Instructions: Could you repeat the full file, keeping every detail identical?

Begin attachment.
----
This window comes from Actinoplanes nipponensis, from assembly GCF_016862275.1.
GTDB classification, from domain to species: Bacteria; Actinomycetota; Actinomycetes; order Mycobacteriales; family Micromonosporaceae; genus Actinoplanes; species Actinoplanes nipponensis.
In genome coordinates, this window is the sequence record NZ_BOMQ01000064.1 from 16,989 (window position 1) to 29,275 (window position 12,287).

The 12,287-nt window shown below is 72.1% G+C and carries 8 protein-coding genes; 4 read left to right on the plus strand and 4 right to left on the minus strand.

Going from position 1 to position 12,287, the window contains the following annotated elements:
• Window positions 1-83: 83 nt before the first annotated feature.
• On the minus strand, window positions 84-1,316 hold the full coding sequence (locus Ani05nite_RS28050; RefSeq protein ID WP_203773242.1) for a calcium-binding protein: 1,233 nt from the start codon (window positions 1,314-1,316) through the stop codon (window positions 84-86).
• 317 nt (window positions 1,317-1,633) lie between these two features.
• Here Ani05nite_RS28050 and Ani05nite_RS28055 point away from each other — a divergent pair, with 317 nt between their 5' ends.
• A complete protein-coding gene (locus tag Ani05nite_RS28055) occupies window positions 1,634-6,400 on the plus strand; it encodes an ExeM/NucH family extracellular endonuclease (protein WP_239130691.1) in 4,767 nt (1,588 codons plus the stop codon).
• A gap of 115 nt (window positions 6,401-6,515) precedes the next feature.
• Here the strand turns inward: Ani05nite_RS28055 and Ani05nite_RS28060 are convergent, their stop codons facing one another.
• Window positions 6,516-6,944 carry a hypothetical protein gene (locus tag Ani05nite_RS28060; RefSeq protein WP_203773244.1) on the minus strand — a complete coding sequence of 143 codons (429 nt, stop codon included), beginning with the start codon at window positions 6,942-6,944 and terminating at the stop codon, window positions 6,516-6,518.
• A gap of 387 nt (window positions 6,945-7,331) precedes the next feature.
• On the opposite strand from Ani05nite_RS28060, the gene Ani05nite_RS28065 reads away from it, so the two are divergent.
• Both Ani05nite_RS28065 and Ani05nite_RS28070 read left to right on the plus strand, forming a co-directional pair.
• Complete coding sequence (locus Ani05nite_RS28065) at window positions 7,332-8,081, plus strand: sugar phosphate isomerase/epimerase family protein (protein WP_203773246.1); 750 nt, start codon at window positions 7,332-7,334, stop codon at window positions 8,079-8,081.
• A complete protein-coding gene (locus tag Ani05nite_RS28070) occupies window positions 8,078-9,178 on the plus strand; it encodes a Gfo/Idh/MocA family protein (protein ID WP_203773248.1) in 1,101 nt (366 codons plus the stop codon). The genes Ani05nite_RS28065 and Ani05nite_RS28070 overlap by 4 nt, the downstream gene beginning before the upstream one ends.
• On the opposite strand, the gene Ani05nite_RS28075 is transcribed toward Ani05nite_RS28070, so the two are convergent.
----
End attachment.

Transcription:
This window comes from Actinoplanes nipponensis, from assembly GCF_016862275.1.
GTDB classification, from domain to species: Bacteria; Actinomycetota; Actinomycetes; order Mycobacteriales; family Micromonosporaceae; genus Actinoplanes; species Actinoplanes nipponensis.
In genome coordinates, this window is the sequence record NZ_BOMQ01000064.1 from 16,989 (window position 1) to 29,275 (window position 12,287).

The 12,287-nt window shown below is 72.1% G+C and carries 8 protein-coding genes; 4 read left to right on the plus strand and 4 right to left on the minus strand.

Going from position 1 to position 12,287, the window contains the following annotated elements:
• Window positions 1-83: 83 nt before the first annotated feature.
• On the minus strand, window positions 84-1,316 hold the full coding sequence (locus Ani05nite_RS28050; RefSeq protein ID WP_203773242.1) for a calcium-binding protein: 1,233 nt from the start codon (window positions 1,314-1,316) through the stop codon (window positions 84-86).
• 317 nt (window positions 1,317-1,633) lie between these two features.
• Here Ani05nite_RS28050 and Ani05nite_RS28055 point away from each other — a divergent pair, with 317 nt between their 5' ends.
• A complete protein-coding gene (locus tag Ani05nite_RS28055) occupies window positions 1,634-6,400 on the plus strand; it encodes an ExeM/NucH family extracellular endonuclease (protein WP_239130691.1) in 4,767 nt (1,588 codons plus the stop codon).
• A gap of 115 nt (window positions 6,401-6,515) precedes the next feature.
• Here the strand turns inward: Ani05nite_RS28055 and Ani05nite_RS28060 are convergent, their stop codons facing one another.
• Window positions 6,516-6,944 carry a hypothetical protein gene (locus tag Ani05nite_RS28060; RefSeq protein WP_203773244.1) on the minus strand — a complete coding sequence of 143 codons (429 nt, stop codon included), beginning with the start codon at window positions 6,942-6,944 and terminating at the stop codon, window positions 6,516-6,518.
• A gap of 387 nt (window positions 6,945-7,331) precedes the next feature.
• On the opposite strand from Ani05nite_RS28060, the gene Ani05nite_RS28065 reads away from it, so the two are divergent.
• Both Ani05nite_RS28065 and Ani05nite_RS28070 read left to right on the plus strand, forming a co-directional pair.
• Complete coding sequence (locus Ani05nite_RS28065) at window positions 7,332-8,081, plus strand: sugar phosphate isomerase/epimerase family protein (protein WP_203773246.1); 750 nt, start codon at window positions 7,332-7,334, stop codon at window positions 8,079-8,081.
• A complete protein-coding gene (locus tag Ani05nite_RS28070) occupies window positions 8,078-9,178 on the plus strand; it encodes a Gfo/Idh/MocA family protein (protein ID WP_203773248.1) in 1,101 nt (366 codons plus the stop codon). The genes Ani05nite_RS28065 and Ani05nite_RS28070 overlap by 4 nt, the downstream gene beginning before the upstream one ends.
• On the opposite strand, the gene Ani05nite_RS28075 is transcribed toward Ani05nite_RS28070, so the two are convergent.